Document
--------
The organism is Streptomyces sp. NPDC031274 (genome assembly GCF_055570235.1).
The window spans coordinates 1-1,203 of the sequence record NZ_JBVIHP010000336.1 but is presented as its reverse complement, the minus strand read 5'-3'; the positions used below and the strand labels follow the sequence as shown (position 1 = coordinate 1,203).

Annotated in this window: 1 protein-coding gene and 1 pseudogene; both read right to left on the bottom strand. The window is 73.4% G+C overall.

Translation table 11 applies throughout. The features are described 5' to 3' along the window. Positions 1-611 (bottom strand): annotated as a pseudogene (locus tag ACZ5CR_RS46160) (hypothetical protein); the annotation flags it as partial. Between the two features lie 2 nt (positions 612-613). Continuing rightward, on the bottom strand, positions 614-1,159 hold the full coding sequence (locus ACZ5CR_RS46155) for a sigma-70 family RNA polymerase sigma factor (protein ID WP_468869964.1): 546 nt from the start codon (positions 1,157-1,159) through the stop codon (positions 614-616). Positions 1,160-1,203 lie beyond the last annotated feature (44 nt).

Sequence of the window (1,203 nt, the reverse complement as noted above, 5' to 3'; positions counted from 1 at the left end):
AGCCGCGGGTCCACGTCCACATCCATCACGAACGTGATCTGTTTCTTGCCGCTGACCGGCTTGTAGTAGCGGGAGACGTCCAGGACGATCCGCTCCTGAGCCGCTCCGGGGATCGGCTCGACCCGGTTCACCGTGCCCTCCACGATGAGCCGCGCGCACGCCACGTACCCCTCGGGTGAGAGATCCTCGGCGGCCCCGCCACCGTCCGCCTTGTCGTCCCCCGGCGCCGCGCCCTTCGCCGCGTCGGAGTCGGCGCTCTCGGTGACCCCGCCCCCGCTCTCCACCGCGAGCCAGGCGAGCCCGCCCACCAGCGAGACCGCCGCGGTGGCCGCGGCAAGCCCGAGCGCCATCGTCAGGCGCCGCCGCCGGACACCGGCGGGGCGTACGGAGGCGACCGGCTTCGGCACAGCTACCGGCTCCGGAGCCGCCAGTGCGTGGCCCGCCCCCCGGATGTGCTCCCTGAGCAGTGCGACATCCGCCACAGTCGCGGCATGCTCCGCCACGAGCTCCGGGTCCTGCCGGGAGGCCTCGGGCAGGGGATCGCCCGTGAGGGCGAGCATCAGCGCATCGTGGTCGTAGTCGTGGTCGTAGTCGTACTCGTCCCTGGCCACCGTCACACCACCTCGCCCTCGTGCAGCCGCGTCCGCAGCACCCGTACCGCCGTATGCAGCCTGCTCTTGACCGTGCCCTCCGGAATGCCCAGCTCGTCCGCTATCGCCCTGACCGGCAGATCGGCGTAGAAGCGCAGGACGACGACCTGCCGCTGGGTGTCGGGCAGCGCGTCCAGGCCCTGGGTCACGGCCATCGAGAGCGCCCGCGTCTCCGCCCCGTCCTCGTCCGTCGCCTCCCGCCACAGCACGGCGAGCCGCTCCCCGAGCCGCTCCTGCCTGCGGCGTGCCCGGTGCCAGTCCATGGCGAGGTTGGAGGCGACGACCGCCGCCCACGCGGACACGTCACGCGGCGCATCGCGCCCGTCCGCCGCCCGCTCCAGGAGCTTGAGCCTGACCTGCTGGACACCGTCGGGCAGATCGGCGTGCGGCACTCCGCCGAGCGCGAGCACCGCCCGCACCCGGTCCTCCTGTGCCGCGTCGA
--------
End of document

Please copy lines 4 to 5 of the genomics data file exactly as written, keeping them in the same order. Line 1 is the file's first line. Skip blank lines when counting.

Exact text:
Translation table 11 applies throughout. The features are described 5' to 3' along the window. Positions 1-611 (bottom strand): annotated as a pseudogene (locus tag ACZ5CR_RS46160) (hypothetical protein); the annotation flags it as partial. Between the two features lie 2 nt (positions 612-613). Continuing rightward, on the bottom strand, positions 614-1,159 hold the full coding sequence (locus ACZ5CR_RS46155) for a sigma-70 family RNA polymerase sigma factor (protein ID WP_468869964.1): 546 nt from the start codon (positions 1,157-1,159) through the stop codon (positions 614-616). Positions 1,160-1,203 lie beyond the last annotated feature (44 nt).

Sequence of the window (1,203 nt, the reverse complement as noted above, 5' to 3'; positions counted from 1 at the left end):